York City Council members seem to agree trespassers should get the boot.

They just couldn't decide if the offenders deserve a grace period.

We think not and applaud the recent vote striking down a proposal that would have required a "booting" company to wait 15 minutes before immobilizing vehicles illegally parked on private property.

Talk of regulation started last year with the arrival of Parking Lot Services, which makes money by installing metal boots offending vehicles and collecting a $75 fee from their trespassing owners.

The company's customers include private parking-lot owners all over the city, several of whom have publicly lauded the service as an effective alternative to towing.

We agree. It's certainly a better option than the tow truck companies that patrolled the city's private lots in the past, hauling off unauthorized vehicles.

Besides finding themselves stranded, drivers sometimes would have to pay hundreds of dollars — cash only – to get their vehicles back. If the vehicle wasn't claimed quickly, the drivers would also be charged storage fees.

Still, we understand the need to set ground rules for booting – such as how much companies can charge to release a vehicle.

But giving drivers a free pass — even for 15 minutes — to park on another's property goes to far.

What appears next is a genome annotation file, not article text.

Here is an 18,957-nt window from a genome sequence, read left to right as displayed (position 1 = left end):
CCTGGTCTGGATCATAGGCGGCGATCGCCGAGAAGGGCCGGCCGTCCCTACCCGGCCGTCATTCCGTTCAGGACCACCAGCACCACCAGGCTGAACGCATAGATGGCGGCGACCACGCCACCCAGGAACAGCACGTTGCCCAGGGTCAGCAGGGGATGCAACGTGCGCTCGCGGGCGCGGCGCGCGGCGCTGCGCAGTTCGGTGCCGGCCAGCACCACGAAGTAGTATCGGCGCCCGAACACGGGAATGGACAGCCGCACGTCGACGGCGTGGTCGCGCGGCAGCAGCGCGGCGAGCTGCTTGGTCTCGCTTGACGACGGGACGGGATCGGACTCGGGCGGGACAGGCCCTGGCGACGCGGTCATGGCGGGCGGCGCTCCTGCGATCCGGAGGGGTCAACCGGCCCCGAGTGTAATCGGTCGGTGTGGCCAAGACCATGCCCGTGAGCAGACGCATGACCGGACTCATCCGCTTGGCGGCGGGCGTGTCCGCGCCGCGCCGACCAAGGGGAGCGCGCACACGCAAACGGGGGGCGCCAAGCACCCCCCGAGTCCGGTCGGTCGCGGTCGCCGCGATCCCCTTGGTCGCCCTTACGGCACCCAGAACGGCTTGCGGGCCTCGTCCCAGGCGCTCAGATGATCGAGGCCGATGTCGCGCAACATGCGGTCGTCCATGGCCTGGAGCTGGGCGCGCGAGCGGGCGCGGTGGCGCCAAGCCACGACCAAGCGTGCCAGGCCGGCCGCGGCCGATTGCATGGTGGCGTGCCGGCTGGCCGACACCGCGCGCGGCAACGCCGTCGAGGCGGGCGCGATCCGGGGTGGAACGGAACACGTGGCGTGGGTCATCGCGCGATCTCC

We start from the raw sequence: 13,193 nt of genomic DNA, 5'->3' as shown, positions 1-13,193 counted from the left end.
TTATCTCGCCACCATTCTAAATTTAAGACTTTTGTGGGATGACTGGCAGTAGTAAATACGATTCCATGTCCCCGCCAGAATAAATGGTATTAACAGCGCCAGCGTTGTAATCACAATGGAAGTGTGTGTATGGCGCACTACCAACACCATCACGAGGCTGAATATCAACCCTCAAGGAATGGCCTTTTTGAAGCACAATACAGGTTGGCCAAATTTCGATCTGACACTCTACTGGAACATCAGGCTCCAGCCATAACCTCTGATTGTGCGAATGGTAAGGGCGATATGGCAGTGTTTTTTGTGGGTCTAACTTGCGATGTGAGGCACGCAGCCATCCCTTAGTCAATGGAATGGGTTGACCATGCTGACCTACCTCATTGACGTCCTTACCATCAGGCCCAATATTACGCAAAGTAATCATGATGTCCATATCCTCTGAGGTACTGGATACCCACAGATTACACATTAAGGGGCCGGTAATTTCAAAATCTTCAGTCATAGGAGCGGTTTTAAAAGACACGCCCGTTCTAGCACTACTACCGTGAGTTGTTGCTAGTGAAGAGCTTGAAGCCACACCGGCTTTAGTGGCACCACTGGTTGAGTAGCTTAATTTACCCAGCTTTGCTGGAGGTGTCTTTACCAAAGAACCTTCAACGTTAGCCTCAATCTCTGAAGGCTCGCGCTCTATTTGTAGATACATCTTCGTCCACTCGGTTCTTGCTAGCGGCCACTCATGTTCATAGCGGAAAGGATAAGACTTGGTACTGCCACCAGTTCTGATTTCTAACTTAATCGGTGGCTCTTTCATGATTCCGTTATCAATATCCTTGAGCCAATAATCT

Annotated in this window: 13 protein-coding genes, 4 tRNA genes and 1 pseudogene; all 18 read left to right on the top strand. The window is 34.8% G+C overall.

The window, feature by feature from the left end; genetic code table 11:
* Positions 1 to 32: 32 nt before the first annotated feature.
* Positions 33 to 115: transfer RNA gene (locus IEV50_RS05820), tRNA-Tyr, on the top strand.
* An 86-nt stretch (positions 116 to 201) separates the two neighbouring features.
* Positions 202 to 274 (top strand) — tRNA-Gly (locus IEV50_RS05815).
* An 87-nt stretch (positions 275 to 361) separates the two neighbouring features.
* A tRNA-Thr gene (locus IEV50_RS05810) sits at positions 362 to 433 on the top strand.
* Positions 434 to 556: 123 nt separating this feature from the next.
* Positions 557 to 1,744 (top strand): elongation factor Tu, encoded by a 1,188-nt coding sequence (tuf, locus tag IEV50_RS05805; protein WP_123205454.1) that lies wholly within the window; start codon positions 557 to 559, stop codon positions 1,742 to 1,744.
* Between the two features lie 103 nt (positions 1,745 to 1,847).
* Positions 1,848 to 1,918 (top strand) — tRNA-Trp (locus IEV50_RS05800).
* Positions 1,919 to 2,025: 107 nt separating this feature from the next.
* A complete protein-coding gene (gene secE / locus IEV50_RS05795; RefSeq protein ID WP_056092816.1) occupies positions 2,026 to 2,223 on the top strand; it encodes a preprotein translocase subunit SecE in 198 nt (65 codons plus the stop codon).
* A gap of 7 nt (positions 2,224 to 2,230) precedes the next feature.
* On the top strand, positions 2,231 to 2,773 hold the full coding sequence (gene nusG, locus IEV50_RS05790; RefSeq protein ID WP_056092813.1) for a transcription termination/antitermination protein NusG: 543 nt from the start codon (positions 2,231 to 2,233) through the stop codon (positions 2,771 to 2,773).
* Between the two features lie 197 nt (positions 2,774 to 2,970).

Council members disagreed frequently about that aspects of the proposal.

An earlier version of the proposed ordinance required booting companies wait at least 15 minutes upon discovering an illegally parked vehicle before immobilizing it.

The proposal the council rejected last week in a 3-2 vote set the wait requirement only to trespassing vehicles found on lots where the driver had already paid to park. That would have included a few metered parking spaces outside Central Market and at the market's private garage at the corner of Beaver and Philadelphia streets.

We say a private lot is just that — private.

The council has no right to tell its tax-paying businesses they must inconvenience their employees and customers by accommodating lawbreakers.

It might be a good idea for businesses to work out a grace period with booting companies – say, to avoid alienating customers.

But that is their business.